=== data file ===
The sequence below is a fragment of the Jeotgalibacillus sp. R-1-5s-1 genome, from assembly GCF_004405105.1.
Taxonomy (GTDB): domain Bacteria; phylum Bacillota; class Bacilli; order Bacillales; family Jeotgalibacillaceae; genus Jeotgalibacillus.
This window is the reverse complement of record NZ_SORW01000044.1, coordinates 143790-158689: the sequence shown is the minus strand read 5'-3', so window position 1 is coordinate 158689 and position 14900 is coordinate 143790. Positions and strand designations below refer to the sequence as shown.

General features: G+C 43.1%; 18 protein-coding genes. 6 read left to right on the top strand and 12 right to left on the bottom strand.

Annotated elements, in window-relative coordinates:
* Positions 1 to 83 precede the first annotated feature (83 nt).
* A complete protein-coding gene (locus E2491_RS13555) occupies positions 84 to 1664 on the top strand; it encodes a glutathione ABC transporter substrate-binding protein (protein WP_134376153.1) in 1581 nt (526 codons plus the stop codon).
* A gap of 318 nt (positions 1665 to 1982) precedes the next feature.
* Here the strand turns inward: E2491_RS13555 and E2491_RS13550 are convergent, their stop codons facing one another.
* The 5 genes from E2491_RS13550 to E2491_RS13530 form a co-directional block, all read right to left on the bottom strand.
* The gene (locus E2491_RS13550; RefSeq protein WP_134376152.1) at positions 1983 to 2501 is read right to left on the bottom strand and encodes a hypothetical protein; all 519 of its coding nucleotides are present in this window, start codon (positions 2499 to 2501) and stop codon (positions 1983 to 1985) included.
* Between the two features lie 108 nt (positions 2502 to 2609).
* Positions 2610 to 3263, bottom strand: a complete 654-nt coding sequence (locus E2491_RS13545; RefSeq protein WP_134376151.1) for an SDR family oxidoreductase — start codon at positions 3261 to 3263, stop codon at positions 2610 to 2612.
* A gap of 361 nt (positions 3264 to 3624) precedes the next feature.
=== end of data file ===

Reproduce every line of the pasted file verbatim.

The sequence below is a fragment of the Jeotgalibacillus sp. R-1-5s-1 genome, from assembly GCF_004405105.1.
Taxonomy (GTDB): domain Bacteria; phylum Bacillota; class Bacilli; order Bacillales; family Jeotgalibacillaceae; genus Jeotgalibacillus.
This window is the reverse complement of record NZ_SORW01000044.1, coordinates 143790-158689: the sequence shown is the minus strand read 5'-3', so window position 1 is coordinate 158689 and position 14900 is coordinate 143790. Positions and strand designations below refer to the sequence as shown.

General features: G+C 43.1%; 18 protein-coding genes. 6 read left to right on the top strand and 12 right to left on the bottom strand.

Annotated elements, in window-relative coordinates:
* Positions 1 to 83 precede the first annotated feature (83 nt).
* A complete protein-coding gene (locus E2491_RS13555) occupies positions 84 to 1664 on the top strand; it encodes a glutathione ABC transporter substrate-binding protein (protein WP_134376153.1) in 1581 nt (526 codons plus the stop codon).
* A gap of 318 nt (positions 1665 to 1982) precedes the next feature.
* Here the strand turns inward: E2491_RS13555 and E2491_RS13550 are convergent, their stop codons facing one another.
* The 5 genes from E2491_RS13550 to E2491_RS13530 form a co-directional block, all read right to left on the bottom strand.
* The gene (locus E2491_RS13550; RefSeq protein WP_134376152.1) at positions 1983 to 2501 is read right to left on the bottom strand and encodes a hypothetical protein; all 519 of its coding nucleotides are present in this window, start codon (positions 2499 to 2501) and stop codon (positions 1983 to 1985) included.
* Between the two features lie 108 nt (positions 2502 to 2609).
* Positions 2610 to 3263, bottom strand: a complete 654-nt coding sequence (locus E2491_RS13545; RefSeq protein WP_134376151.1) for an SDR family oxidoreductase — start codon at positions 3261 to 3263, stop codon at positions 2610 to 2612.
* A gap of 361 nt (positions 3264 to 3624) precedes the next feature.